Douglas Cairns concludes his exploration of his favourite articles from the Journal of Hellenic Studies archive.  You can access these articles for free by following the links below, or you can read his previous post.

Greek values in general form the subject of Sir Kenneth Dover’s 1983 article ‘The Portrayal of Moral Evaluation in Greek Poetry’.  This came out at the right time for me, just as I was beginning my PhD and beginning to grapple with current approaches to Greek popular ethics, especially A. W. H. Adkins’s 1960 monograph, Merit and Responsibility.  Adkins’s approach had been criticized (notably by A. A. Long in JHS 1970), but remained very influential.  The vigour of his ideas is attested by an exchange between Adkins, Hugh Lloyd-Jones, and Michael Gagarin in Classical Philology 1987 – four years after Dover’s article appeared – in which it is Adkins, on the whole, who gets the best of the argument.  That, however, is an argument that is conducted largely on Adkins’s terms.

Dover’s piece prefigures the final demolition of Adkins’s arguments (in works such as Bernard Williams’s 1993 Shame and Necessity) by undermining the foundations on which Adkins’s approach is based.  He does, indeed, begin by taking Adkins on own terms, pointing out instances in which Adkins fails to account for the full range of the ancient evidence; but by p. 40 he has moved onto new ground, insisting on close attention to the contexts in which ethical language is used, to the social relations that exist between interlocutors, to the presentation of character, and especially to speakers’ intentions (to the perlocutionary as well as the illocutionary force of their words) and to the rhetorical function of the utterance in its overall context (see esp. pp. 43-4). All of this, Dover urges, is to be interpreted in the light of our own experience of social relations. Words need such contexts: ‘Neither Greek nor English is a game played under rules which define certain words as trumps.’  The clash between the aischron and the dikaion in the Electra-plays (pp. 41-3) is not about ‘trumping’ but about the traditional problem of interfamilial retaliation.  With due regard for the polyphony of epic and tragedy, Dover highlights the wide range of ways in which ethical issues are raised: characters’ pronouncements are not necessarily to be generalized; there is no simple choice between ‘authoritative’ and ‘non-standard’ evaluations.  ‘Enquiry into the values apparently underlying favourable and unfavourable responses to events which have a moral aspect is a much larger task than scrutiny of passages which contain a common evaluative word’ (p. 44).  ‘The determinants of the moral values of an individual or society are remarkably heterogeneous’ (p. 46).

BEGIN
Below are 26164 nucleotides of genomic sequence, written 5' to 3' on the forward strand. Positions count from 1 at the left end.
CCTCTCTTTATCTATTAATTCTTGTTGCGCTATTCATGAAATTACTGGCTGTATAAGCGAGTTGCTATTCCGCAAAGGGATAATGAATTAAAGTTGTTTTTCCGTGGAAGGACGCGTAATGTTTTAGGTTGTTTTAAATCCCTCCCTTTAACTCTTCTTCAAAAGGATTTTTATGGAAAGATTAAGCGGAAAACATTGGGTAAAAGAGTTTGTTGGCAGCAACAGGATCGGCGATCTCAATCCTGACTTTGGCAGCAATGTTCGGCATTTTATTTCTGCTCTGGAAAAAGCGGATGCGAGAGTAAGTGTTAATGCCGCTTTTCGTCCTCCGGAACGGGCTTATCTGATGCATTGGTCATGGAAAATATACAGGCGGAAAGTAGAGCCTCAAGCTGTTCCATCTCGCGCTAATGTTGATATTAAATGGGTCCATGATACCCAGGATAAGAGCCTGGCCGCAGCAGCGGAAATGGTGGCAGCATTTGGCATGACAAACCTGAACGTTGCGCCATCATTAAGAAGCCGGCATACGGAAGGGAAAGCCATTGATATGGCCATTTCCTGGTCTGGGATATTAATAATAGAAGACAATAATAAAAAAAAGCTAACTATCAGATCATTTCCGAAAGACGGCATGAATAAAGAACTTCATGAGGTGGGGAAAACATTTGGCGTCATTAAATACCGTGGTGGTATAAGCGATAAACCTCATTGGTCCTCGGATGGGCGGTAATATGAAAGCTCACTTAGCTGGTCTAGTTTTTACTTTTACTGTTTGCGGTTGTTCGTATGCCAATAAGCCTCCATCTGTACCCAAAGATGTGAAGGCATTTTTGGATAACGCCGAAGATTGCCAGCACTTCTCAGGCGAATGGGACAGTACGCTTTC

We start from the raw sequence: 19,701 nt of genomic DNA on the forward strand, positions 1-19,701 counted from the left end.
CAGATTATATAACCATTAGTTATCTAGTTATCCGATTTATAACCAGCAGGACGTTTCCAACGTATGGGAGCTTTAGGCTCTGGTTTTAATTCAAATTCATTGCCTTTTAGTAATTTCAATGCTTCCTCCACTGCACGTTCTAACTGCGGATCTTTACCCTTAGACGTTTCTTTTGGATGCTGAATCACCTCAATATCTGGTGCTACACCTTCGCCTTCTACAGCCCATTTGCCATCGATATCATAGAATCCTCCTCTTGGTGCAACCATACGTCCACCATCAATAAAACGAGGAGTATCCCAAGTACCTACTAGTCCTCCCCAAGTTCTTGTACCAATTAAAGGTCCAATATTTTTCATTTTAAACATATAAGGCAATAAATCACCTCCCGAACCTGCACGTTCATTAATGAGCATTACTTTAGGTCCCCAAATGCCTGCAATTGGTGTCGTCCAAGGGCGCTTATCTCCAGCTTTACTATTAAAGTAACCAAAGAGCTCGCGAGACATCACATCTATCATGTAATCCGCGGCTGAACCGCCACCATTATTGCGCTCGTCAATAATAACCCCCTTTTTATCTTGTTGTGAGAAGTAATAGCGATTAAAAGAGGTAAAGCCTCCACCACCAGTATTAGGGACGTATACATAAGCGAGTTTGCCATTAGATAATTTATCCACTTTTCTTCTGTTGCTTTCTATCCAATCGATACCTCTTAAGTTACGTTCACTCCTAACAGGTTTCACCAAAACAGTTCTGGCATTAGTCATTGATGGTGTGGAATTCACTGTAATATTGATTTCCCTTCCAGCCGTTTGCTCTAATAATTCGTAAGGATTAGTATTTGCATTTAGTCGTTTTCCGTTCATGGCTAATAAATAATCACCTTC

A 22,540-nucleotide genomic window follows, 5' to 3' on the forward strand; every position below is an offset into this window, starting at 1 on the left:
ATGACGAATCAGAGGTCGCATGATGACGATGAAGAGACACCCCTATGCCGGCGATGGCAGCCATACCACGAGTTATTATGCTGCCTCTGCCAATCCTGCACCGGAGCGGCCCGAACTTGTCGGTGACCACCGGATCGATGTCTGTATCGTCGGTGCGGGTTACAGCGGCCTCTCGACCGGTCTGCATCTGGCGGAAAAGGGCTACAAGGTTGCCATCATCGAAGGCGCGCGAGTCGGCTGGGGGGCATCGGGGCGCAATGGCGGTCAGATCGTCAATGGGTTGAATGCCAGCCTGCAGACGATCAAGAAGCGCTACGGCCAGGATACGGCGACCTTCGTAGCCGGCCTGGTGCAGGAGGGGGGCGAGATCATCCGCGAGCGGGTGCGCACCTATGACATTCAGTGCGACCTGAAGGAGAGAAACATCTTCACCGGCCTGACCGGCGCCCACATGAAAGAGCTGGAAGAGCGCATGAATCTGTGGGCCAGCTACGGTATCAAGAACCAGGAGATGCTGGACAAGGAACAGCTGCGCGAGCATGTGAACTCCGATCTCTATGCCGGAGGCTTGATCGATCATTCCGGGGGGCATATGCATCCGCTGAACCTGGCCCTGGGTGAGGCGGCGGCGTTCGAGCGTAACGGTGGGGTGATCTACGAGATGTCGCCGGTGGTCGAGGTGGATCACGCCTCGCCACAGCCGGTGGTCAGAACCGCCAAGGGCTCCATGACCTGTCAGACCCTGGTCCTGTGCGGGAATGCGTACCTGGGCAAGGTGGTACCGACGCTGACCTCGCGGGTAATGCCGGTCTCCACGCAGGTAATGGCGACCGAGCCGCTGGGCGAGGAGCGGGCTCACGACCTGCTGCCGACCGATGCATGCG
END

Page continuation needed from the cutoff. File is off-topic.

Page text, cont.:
In the important business of contrasting ancient and modern values, Dover insists on the need to compare like with like (p. 46): ordinary language with ordinary language, focusing on ‘thick’, socially embedded values.  The entire article is a good illustration of how scholars used to be able to make important points of principle, theory, and method in ordinary, jargon-free language.  Though there is much in Dover’s approach that could be extended and corroborated with reference to other disciplines, this by no means entails that his approach is unsophisticated (see e.g. p. 46 on forms of what one might now call cognitive bias).